In English we have a variety of ways of talking about events that occur in or relate to the present moment, all of which serve to nuance the particular meaning we’re trying to convey. In French, the same meaning can be achieved, but rather than rely on auxiliary forms and a variety of tense markers, French uses one form to express the same ideas, with the occasional help from prepositions like depuis, or expressions like il y a… que.
Identifying the present tense
Regular French verbs are placed into three groups, depending upon final letters of the verb, or verbal ending. Each of these verb groups is conjugated slightly differently, but there are several verbal endings that are shared by all conjugations:
Person ……………………………. Ending
2nd person singular (tu) …………-s
1st person plural (nous) …………-ons
2nd person plural (vous) ………..-ez
3rd person plural (ils, elles) …….-ent
Familiarization with verb conjugations and present tense endings for both regular and irregular verbs will allow you to easily identify this tense. That said, present tense conjugation tables for the three groups of regular verbs are beyond the scope of this article. Some final tips that might help: present tense verbal endings will never contain an ‘r’, this sound signals the future tense or the conditional. In addition, a present tense verb will never follow a conjugation of the verbs avoir or être. That is to say that the present is une forme simple (a simple form) and not une forme composée (a compound form).
A unified form to express multiple meanings
In English we have three ways to express actions that occur at the present time: the regular, or simple present (I eat), the present progressive (I am eating) , and the emphatic present (I do eat). All of these phrases can be expressed in French using one form, the present tense: Je mange. The same construction in French is equivalent to any of the three English variations.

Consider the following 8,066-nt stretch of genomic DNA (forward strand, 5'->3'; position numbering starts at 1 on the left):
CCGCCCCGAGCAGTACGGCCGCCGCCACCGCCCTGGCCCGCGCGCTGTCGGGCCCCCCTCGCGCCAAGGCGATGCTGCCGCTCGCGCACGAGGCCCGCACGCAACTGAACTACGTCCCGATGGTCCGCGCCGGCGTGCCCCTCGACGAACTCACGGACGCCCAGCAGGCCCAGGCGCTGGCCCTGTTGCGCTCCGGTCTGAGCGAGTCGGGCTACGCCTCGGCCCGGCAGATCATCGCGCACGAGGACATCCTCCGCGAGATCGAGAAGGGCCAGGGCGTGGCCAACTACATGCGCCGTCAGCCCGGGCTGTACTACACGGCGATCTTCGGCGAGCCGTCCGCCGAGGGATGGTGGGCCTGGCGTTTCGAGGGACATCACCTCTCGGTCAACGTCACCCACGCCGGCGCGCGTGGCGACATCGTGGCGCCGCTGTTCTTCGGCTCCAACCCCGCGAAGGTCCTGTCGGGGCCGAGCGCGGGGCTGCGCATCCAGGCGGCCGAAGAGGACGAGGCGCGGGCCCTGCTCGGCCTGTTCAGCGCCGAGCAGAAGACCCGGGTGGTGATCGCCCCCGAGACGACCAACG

Note: While the present form of a French verb may function alone as an equivalent to the English present progressive, if you want to insist upon the progressive aspect of an action, the phrase être en train de + infinitive may be used.
The present perfect and present perfect progressive in French
In English, we use the present perfect (have + past participle of verb) and the present perfect progressive (have been + verb + “ing” ending) to talk about events that occurred in the past that continue into, or impact the present. French uses the present tense of the verb coupled with the preposition depuis.
For example: “I have studied French for 8 years.” becomes “J’etudie le français depuis 8 ans.” The expressions il y a… que, voici… que, or voilà… que may also be used in conjunction with the present to express the same idea.
Note: In a negative construction French uses a form of past tense, the passé composé, in conjunction with depuis because the action does not continue into the present. All French verbs of the simple form are by default, imperfect. This means that the action is continuous, unfinished or ongoing. So a sentence like “I have not seen Nicholas for 2 days.” in which the ‘seeing’ does not continue into the present, cannot take the present tense, but must take a compound form like the passé composé.
For help with conjugating French verbs in the present tense or for information on other aspects of French grammar, check out my other articles. A bientôt!